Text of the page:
Look Out for the Fitzgerald-Trouts by Esta Spalding
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My Rating: ★★★★☆ (4.5/5)
The Fitzgerald-Trouts are four loosely related children with two different mothers and two different fathers. Their family tree will have you wanting to draw a diagram to try to figure out and understand just how these children are related. Not only is their family tree complicated, their situation as a whole is even more mind boggling. Set in a lush tropical island, the Fitzgerald-Trouts were abandoned by all four parents to mostly fend for their own selves with only a car to call their “home.” Throughout the entire book, we follow the four Fitzgerald-Trout children go about their daily lives—from hanging out at the laundromat where they can watch T.V. to going to school where the classrooms are without walls or a roof—and their search for a house to finally call their proper home.
Right away in the very first chapter, we are smoothly introduced to each children: Kim, Kimo, Pippa and Toby. The readers are given an idea of what to expect from each character, personality-wise. Esta Spalding wastes no time bringing these main characters to life and that to me was something worth noting. Another impressive thing that made my reading experience enjoyable is how well Spalding introduced the fictional island. Aside from the brief map provided in the beginning of the book, I think Spalding painted an imagery of the island very beautifully, so much so that the island seemed to come to life as I read on.
While the Fitzgerald-Trouts’ story is very unique and unlike anything I’ve read about before, I couldn’t help but be reminded of the Baudelaire children (from A Series of Unfortunate Events). You can imagine it was no surprise to me when I found out that Lemony Snicket (the author of A Series of Unfortunate Events) actually has a little praise at the back cover of the book. Thinking about how unfortunate and heartbreaking the Fitzgerald-Trouts situation was brought me back to the days I read about the Baudelaire children and feeling absolutely sorry for them. It was difficult to not want the best for each children and for all of them to come out on top of all the tribulations they are faced with. With that being said, if you’re someone who grew up reading about the Baudelaire children (or someone who didn’t get to know them until their adulthood, like myself), then I guarantee you will appreciate this book just as much.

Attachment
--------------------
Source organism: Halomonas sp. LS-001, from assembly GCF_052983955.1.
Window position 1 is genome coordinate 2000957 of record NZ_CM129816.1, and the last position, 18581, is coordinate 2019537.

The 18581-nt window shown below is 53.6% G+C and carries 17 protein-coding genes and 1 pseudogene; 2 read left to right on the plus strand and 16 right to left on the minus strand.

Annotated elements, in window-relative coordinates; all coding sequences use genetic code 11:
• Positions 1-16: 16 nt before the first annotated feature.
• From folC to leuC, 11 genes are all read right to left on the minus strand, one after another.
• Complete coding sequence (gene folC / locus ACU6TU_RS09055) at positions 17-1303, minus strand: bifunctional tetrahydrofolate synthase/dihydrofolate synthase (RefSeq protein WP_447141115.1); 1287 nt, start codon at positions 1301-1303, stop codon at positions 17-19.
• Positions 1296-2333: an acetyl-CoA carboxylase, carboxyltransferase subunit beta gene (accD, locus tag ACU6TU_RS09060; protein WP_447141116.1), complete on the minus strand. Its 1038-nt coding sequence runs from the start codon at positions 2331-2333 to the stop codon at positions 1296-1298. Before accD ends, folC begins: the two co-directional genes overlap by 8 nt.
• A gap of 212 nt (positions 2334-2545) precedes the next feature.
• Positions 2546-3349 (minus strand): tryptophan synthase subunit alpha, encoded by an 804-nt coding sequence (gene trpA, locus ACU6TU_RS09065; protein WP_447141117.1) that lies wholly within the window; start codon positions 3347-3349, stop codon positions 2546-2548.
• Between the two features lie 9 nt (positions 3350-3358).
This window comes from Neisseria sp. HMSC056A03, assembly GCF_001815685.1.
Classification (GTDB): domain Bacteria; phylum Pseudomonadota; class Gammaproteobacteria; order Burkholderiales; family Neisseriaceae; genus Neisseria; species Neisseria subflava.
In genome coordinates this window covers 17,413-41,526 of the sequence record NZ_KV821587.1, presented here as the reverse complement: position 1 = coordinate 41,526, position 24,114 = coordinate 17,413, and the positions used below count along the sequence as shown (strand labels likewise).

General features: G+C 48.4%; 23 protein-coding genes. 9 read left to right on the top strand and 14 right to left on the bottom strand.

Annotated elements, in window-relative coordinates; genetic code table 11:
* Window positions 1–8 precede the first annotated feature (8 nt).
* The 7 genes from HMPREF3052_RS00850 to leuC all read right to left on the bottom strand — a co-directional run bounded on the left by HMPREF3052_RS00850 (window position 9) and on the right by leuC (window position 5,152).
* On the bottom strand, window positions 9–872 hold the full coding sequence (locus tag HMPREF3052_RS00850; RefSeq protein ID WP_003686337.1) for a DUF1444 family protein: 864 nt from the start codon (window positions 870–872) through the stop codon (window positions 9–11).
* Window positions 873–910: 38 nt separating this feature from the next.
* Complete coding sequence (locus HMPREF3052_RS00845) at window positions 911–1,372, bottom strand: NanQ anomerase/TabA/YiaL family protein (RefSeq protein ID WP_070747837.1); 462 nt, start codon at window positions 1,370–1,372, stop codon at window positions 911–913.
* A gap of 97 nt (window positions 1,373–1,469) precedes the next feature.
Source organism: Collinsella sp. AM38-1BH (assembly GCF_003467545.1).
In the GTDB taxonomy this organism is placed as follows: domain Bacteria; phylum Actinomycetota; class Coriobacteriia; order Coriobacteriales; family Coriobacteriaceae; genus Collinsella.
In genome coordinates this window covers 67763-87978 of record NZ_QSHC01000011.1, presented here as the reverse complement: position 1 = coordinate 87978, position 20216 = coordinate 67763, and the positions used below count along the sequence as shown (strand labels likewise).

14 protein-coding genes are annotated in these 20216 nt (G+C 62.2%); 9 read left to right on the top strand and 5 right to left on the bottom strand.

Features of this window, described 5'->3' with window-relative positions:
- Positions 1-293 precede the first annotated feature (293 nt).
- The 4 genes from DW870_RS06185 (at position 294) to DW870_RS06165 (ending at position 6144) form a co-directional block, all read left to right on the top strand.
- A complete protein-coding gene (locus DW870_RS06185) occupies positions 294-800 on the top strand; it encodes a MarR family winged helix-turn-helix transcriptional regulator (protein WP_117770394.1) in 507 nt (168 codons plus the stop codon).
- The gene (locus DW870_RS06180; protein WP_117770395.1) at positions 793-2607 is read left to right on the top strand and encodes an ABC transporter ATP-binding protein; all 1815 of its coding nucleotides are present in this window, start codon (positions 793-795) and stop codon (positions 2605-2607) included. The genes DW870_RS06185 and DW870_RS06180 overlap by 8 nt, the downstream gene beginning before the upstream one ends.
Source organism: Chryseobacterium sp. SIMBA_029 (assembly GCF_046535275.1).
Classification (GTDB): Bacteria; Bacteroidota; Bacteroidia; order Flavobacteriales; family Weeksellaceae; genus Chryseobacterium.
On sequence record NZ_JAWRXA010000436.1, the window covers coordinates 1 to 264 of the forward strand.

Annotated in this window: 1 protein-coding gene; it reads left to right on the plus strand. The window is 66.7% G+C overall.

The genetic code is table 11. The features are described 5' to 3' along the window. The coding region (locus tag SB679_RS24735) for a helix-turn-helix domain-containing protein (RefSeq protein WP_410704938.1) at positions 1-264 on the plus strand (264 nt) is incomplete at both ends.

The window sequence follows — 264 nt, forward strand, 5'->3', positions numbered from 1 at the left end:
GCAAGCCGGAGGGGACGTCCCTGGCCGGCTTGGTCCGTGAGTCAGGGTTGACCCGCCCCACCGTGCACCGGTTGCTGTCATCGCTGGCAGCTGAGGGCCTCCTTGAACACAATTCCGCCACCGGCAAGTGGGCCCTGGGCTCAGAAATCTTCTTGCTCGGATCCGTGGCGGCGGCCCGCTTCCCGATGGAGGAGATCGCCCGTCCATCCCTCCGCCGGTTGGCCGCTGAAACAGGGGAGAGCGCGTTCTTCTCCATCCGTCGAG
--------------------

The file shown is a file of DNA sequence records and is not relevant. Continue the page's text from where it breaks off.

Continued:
Despite this being a middle-grade book, I believe this would suit any adult reader. In an odd way, this book was actually very refreshing, humbling, and eye-opening. As I read on about the Fitzgerald-Trouts, I couldn’t help but think about the things I take for granted sometimes and the simple things that are often dismissed but actually lead to genuine happiness—like a roof over my head and a bed to sleep and dream in at the end of each day.
If you give the Fitzgerald-Trouts a chance, I can promise you that they will easily wiggle their ways into your heart and leave a tiny but significant mark. You will find yourself constantly rooting for these children and wanting the best for them. Like myself, you would probably end up wanting to take them into your own arms, shower them with love, tell them everything will be alright, and give them all that they have been neglected of. Not only will you feel humbled when you’ve put this book down, you will also be reminded to be kind and generous to those you meet (especially children), because a little kindness goes a long way, and an even longer way to those who are less fortunate.